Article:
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Pryds_Analysis

Analytical Writing

The following comments are based on David Rosenwasser and Jill Stephen, Writing Analytically, (Harcourt Brace College Publishers, 1997), isbn 0-15-501889-2. I highly recommend this book to all students interested in refining their writing skills in graduate school. Contents of the book include: Creating Effective Topics; Finding and Developing a Thesis; Recognizing and Fixing Weak Thesis Statements; Introductions and Conclusions; Analyzing evidence; Limited Summary of some of the points: What is analysis: "To analyze something is to ask what that something means. It is to ask how something does what it does or why it is as it is." (p. 1) Analysis requires breaking a subject into its constituent parts, but it involves more than that; analysis also involves determining the relationship between these parts between each other and to the whole. (p. 2) p. 3 Analysis is different from judgement: judgement or evaluations generally have little significance about the subject, but reveal more about you and your preferences. Detach yourself from taking a position of judgement. In most of your writing in graduate level work, you are asked to analyze and not merely summarize the material. Know the difference between these tasks. The authors of this book use the following example (p. 5): Imagine driving down the highway and you begin to analyze a billboard advertising beer. You notice the different parts of the billboard: 6 young men and women scantily clad and rushing into a river. If you stop here, you have stopped at merely summarizing the billboard. If you extend your thought to analysis, you will consider what the specific parts of the billboard imply. p. 5: Analysis involves asking questions such as What does this mean? That is the significance of this detail? What does this pattern mean? What else might it mean? Creating Effective Topics: Begin with questions rather than preconceived notions or obvious answers. Avoid descriptive or summary questions like "what" and use questions involving "how", "why". Don't just repackage what others have written. Analyze what has been written on your subject and look for preconceived assumptions. Always ask yourself "So what?" What is the significance of your topic?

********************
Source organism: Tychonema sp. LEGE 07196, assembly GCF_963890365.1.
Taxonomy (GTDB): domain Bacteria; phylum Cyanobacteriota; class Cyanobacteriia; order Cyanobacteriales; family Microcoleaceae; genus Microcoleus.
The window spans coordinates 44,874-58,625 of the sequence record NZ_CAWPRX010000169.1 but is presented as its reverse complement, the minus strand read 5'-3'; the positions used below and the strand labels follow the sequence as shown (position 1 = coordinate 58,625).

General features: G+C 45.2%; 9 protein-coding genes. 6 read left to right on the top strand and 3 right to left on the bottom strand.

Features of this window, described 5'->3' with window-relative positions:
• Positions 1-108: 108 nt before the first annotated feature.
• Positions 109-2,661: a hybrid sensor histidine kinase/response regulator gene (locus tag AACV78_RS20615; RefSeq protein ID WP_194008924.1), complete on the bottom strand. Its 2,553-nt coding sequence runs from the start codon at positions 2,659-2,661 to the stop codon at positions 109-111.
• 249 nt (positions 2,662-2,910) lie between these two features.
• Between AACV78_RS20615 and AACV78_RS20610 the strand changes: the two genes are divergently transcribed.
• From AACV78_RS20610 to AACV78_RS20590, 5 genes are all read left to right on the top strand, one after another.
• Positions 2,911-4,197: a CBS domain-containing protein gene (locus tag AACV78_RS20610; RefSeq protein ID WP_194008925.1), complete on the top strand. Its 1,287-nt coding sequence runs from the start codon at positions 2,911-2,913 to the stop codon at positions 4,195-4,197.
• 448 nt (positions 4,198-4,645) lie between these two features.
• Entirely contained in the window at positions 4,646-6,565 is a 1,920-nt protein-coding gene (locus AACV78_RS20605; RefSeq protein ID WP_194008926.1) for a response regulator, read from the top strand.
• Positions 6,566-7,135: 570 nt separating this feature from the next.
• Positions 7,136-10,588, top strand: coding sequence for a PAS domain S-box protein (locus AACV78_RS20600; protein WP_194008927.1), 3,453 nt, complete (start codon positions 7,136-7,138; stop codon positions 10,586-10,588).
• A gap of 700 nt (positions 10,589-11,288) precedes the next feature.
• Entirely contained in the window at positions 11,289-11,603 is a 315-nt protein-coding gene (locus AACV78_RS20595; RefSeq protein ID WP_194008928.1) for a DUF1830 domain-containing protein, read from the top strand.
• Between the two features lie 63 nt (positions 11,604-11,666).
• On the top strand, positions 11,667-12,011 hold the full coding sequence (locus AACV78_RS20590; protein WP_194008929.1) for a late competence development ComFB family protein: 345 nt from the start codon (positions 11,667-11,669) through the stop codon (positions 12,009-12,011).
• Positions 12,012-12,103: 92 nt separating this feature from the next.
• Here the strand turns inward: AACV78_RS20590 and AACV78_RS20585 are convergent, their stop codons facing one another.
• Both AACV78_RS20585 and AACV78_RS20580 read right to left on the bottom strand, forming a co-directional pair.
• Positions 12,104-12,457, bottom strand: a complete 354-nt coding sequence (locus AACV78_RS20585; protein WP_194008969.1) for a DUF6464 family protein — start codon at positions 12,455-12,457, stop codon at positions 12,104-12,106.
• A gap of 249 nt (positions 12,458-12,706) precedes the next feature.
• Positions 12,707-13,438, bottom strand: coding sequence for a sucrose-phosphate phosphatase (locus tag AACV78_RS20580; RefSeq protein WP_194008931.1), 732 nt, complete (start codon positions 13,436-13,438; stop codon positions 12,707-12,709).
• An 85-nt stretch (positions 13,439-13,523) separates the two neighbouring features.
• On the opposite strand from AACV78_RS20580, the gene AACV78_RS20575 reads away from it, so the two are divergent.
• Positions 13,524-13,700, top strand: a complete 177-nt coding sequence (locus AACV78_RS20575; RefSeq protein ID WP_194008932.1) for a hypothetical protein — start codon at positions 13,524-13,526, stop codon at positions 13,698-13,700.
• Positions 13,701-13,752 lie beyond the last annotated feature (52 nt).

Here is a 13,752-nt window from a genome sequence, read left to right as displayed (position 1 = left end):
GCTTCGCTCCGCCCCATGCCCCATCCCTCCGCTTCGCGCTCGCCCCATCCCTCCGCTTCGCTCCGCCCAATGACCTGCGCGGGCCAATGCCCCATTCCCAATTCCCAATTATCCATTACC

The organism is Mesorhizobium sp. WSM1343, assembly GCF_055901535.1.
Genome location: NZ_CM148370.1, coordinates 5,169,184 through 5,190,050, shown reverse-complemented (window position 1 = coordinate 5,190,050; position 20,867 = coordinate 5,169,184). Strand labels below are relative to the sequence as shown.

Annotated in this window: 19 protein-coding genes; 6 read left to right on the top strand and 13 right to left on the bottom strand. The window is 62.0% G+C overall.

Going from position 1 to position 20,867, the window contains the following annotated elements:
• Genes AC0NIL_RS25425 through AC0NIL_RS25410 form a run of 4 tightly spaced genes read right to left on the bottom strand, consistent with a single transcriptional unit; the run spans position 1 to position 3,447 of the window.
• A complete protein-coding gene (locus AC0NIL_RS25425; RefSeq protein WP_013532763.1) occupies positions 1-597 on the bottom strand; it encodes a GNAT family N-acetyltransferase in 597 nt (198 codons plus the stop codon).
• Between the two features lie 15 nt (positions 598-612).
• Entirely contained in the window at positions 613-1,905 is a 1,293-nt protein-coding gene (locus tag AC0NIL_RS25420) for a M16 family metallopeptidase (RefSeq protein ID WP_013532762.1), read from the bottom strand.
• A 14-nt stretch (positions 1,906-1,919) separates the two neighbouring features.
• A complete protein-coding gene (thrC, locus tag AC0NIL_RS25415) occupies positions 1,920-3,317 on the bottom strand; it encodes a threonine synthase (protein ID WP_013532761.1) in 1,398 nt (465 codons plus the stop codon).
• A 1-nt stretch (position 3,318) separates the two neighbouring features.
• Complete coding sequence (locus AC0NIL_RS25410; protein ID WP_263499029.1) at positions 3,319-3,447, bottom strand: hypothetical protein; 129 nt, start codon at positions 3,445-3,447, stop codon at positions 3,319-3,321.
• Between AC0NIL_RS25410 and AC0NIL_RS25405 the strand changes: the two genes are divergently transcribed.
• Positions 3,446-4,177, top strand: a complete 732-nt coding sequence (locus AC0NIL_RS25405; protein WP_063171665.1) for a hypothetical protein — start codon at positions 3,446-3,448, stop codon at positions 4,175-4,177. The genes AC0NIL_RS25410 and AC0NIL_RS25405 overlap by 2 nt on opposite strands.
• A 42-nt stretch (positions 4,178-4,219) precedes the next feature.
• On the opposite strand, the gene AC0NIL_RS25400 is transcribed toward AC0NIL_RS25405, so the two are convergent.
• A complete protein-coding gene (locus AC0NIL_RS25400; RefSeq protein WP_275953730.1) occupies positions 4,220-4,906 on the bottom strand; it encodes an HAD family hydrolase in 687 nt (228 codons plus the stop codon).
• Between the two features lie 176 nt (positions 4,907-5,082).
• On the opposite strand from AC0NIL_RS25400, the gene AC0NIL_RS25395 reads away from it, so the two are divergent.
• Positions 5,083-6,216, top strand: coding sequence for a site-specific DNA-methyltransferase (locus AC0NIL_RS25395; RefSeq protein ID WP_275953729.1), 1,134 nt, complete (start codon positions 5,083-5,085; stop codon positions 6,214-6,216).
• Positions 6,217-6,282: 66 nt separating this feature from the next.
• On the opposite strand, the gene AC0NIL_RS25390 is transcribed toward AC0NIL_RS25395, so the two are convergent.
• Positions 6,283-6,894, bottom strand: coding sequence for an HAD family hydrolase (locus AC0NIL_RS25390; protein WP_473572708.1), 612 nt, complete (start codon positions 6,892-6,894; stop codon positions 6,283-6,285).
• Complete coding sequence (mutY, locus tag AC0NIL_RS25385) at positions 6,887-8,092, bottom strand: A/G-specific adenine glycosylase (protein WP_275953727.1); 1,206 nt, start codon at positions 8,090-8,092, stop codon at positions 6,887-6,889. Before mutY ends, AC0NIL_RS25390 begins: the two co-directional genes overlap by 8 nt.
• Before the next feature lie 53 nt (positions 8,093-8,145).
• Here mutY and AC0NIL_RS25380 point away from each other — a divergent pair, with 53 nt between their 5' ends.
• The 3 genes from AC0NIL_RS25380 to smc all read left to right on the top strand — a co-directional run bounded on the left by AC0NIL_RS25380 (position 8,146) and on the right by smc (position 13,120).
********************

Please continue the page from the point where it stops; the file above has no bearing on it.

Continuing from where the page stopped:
http://courseweb.fst.edu/pryds/Study/analysis.html [5/4/2003 2:06:00 PM]

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